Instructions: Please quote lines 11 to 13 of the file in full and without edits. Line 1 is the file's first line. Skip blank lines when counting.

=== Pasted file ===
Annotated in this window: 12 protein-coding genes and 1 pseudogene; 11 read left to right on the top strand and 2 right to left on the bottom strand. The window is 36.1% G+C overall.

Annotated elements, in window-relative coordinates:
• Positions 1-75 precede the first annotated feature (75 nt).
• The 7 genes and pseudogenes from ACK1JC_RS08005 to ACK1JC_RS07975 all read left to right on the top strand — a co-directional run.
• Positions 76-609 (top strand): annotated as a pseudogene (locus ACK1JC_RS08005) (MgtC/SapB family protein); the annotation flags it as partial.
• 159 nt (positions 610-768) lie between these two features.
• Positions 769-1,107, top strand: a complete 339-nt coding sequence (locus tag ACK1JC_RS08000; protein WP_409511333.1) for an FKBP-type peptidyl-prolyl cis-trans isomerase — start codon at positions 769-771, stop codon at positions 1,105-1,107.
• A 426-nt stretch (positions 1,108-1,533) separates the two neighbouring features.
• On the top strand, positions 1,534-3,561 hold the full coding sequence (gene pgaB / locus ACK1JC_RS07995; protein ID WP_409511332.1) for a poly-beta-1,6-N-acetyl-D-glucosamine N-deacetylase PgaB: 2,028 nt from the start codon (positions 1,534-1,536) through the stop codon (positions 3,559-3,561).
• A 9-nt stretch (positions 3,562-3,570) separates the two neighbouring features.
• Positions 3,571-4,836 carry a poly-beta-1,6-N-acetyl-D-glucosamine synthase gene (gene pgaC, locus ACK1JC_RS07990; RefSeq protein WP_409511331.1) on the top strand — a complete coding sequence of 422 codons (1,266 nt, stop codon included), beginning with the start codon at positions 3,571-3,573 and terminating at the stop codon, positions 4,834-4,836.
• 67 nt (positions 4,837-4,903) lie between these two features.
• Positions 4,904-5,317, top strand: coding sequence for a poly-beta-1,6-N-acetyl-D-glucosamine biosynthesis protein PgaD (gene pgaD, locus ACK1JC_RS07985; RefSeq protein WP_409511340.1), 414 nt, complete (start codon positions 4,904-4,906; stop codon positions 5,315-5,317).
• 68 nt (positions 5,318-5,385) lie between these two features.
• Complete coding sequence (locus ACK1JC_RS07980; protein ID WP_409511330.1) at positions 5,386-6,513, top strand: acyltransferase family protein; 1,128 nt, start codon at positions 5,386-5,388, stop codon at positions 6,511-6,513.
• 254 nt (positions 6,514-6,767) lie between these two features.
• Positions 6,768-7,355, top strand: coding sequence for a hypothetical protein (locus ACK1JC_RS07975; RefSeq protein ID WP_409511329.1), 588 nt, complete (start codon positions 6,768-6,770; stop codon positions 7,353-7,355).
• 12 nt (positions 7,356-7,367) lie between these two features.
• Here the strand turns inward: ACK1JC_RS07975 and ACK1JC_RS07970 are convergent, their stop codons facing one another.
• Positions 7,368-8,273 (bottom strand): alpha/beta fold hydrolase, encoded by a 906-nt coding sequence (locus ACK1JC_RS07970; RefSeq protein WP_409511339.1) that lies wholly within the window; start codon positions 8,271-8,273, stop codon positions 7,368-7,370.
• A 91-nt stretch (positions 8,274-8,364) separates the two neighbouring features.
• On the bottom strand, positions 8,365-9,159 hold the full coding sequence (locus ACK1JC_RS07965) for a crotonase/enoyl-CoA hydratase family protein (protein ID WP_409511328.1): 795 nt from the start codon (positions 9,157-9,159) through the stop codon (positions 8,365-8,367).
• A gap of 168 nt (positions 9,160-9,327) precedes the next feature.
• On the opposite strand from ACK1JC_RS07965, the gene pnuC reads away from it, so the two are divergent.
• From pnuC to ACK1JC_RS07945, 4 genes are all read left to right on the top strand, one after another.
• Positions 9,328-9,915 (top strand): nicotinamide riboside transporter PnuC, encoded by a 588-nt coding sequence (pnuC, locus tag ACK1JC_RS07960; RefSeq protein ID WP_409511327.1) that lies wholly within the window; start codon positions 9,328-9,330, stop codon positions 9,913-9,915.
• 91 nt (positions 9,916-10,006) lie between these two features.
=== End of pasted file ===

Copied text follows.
• Positions 3,571-4,836 carry a poly-beta-1,6-N-acetyl-D-glucosamine synthase gene (gene pgaC, locus ACK1JC_RS07990; RefSeq protein WP_409511331.1) on the top strand — a complete coding sequence of 422 codons (1,266 nt, stop codon included), beginning with the start codon at positions 3,571-3,573 and terminating at the stop codon, positions 4,834-4,836.
• 67 nt (positions 4,837-4,903) lie between these two features.
• Positions 4,904-5,317, top strand: coding sequence for a poly-beta-1,6-N-acetyl-D-glucosamine biosynthesis protein PgaD (gene pgaD, locus ACK1JC_RS07985; RefSeq protein WP_409511340.1), 414 nt, complete (start codon positions 4,904-4,906; stop codon positions 5,315-5,317).